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Gay Republicans Lament: Donald Trump Is ‘Pro-Gay,’ Platform Not So Much

Log Cabin Republicans president calls Donald Trump ”the most pro-gay nominee this party has ever had“

The president of the conservative LGBT group Log Cabin Republicans says Donald Trump is “the most pro-gay nominee this party has ever had” — but the group is holding off on an endorsement.

Gregory Angelo, president of the Log Cabin Republicans, noted Trump’s support of the gay community following the Orlando shooting last month, and Trump’s claim that he’s better on gay issues than his Democratic rival, Hillary Clinton. But he has serious problems with the company Trump keeps.

“While Donald Trump is the most pro-gay nominee this party has ever had, there are some genuine concerns that I have and concerns that our national board of directors have,” Angelo told TheWrap.

The group, which Angelo says has 30,000 members nationwide, started in the late 1970s in response to a failed California initiative that would have banned gays and lesbians from working in the state’s public schools. It came to prominence in 1992, the year it declined to endorse incumbent President George H. W. Bush after he failed to denounce anti-gay sentiment at the GOP convention. The Log Cabin Republicans have endorsed the Republican candidate every year since, except in 2004, when it objected to George W. Bush’s use of same-sex marriage as a wedge issue.

Angelo said the group is worried about Trump’s association with people known for anti-gay views, including Tony Perkins, the president of the Family Research Council, Pat Robertson, chairman of the Christian Broadcasting Network and Jerry Falwell Jr., president of Liberty University. Last month, the presumptive GOP nominee retweeted a picture of himself and Robert Jeffers, a known anti-gay Dallas pastor.

And on Tuesday the Republican National Committee moved to adopt a staunchly conservative platform Angelo said was more discriminatory than any Republican platform in recent memory.

“To say that I’m disappointed is an understatement,” Angelo said. “I’m incensed.”

But Trump’s gay supporters insists the GOP’s platform is nothing more than a formality that will have little bearing on party policies.

“He’s dancing a fine line trying to bring together different sides of the party,” said Charles Moran, an openly gay political strategist and Trump California delegate. “He’s trying to unify the party.”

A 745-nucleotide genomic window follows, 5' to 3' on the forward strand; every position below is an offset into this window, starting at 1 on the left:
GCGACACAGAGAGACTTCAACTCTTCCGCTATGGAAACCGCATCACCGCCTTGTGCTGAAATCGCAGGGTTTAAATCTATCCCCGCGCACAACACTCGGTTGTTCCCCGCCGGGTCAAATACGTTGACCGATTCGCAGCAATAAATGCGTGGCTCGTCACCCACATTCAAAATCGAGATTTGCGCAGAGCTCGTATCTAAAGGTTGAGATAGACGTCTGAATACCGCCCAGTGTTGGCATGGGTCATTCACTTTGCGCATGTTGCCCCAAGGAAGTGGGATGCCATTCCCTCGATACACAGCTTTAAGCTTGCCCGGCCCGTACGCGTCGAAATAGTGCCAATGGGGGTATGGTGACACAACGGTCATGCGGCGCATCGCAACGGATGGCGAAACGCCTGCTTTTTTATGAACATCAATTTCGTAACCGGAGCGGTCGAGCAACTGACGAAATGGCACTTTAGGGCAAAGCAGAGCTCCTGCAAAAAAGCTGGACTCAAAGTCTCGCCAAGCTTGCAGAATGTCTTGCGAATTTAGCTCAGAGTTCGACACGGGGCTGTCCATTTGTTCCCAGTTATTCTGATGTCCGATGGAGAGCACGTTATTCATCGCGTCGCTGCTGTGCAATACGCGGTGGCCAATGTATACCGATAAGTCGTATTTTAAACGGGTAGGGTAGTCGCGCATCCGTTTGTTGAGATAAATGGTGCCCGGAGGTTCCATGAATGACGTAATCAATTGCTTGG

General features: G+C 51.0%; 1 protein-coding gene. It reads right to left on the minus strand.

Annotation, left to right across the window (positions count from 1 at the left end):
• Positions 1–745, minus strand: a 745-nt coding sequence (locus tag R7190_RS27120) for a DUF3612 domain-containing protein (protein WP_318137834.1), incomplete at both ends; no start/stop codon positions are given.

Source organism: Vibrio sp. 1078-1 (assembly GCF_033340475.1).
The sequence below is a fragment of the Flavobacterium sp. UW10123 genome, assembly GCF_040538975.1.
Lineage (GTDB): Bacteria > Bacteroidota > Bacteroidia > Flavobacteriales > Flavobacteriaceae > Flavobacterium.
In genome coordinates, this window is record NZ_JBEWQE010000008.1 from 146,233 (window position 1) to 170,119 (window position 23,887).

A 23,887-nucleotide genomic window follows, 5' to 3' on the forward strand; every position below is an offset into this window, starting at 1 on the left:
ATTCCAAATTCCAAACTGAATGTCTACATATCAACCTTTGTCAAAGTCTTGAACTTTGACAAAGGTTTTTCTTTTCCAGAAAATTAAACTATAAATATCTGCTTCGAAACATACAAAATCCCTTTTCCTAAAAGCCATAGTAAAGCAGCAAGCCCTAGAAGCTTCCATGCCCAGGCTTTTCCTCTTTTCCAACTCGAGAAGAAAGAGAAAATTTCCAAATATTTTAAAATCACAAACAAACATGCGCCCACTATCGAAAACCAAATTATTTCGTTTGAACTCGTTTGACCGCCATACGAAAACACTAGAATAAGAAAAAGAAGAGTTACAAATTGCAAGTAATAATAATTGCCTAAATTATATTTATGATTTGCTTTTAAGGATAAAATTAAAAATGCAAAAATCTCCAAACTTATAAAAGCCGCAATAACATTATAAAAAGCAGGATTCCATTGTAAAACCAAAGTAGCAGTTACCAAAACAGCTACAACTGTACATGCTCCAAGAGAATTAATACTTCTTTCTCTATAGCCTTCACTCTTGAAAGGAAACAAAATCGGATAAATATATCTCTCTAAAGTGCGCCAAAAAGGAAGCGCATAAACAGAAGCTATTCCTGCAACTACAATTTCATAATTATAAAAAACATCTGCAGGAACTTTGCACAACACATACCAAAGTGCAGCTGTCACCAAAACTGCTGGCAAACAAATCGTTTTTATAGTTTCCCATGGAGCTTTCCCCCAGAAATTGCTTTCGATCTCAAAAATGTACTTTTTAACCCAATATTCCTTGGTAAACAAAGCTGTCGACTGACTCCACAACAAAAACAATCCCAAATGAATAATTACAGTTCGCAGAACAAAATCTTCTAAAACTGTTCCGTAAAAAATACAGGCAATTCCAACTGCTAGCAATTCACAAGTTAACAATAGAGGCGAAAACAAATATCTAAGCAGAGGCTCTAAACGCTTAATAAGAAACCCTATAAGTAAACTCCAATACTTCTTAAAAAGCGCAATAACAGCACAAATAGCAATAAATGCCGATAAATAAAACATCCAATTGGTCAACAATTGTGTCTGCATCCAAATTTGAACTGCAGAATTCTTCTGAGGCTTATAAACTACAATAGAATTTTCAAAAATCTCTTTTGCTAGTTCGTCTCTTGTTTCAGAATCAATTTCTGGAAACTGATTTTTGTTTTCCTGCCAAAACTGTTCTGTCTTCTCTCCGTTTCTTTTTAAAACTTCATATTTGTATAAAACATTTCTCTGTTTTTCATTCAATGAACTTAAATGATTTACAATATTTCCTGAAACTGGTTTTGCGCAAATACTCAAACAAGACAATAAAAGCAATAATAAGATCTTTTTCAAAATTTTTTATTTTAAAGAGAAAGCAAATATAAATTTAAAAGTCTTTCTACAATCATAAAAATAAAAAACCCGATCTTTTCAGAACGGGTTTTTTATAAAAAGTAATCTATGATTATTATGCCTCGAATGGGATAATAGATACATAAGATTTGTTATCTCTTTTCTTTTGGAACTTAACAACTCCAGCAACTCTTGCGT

Log Cabin Republicans say there’s a lot about Trump they like. He’s appeared at the wedding of gay friends and has spoken out against North Carolina’s transgender bathroom law, inviting Caitlyn Jenner to use the toilet of her choice at Trump Tower (an invitation Jenner accepted wholeheartedly).

In 2012, Trump eliminated a Miss Universe rule requiring contestants be “naturally born female” after a Canadian competitor was told she would be disqualified because she was born male. And last year Trump told NBC’s “Meet the Press” he didn’t think private companies should be able to fire people for being gay.

While gay Americans tend to vote Democrat, there are plenty who lean right. A 2014 Gallup poll showed more than six in 10 LGBT Americans identify as Democrats or are Democratic-leaning independents, while 21 percent identified with or leaned towards the Republican Party.

But for more liberal LGBT voters, the idea of a President Trump is the stuff of nightmares.

“The truth is that Trump’s own record isn’t all that different from the GOP’s platform,” Jay Brown, communications director for the Human Rights Campaign, the country’s largest LGBT advocacy group, told TheWrap. “We’ve moved far beyond the point where attending a gay wedding is a sign of progress.”

HRC, which endorsed Clinton in January, says the GOP’s presumptive nominee is speaking from both sides of his mouth. In an ad earlier this year, the Log Cabin Republicans showed Trump flip-flopping on gay marriage several times to try to get him to take a hard stand in support of it.

A Huffington Post article earlier this month titled, “House Republicans Are Truly, Madly, Deeply Obsessed With Queer People,” argued that GOP members of congress have gone out of their way to slip anti-LGBT provisions into bills.

Critics say Trump is pandering to LGBT voters even as he joins more conservative Republicans in coming out against gay marriage and vowing to roll back all of President Obama’s executive orders — including those granting LGBT protections in the workplace.

But gay Republicans say that’s just Trump being Trump.

“I look at Donald Trump’s history,” Moran said. “He was the first to let open homosexuals into his Mar-a-Lago club when no other clubs in West Palm Beach did, and he gave money to The Elizabeth Taylor AIDS Foundation, giving six-figure contributions. I’m looking at a pattern of him contributing and supporting the LGBT community.”

Log Cabin Republicans say they have yet to meet Trump, despite repeated invitations. The group will make its final decision on whether or not to endorse him in the fall.

“We have members of our national board who see Trump as good on LGBT issues but have problems with some of the other proclamations that Mr. Trump has made, whether it’s about women, the call for an absolute ban on Muslim immigration into the United States. These are the issues that give our board members pause.”

Trump’s campaign did not respond to TheWrap’s request for comment.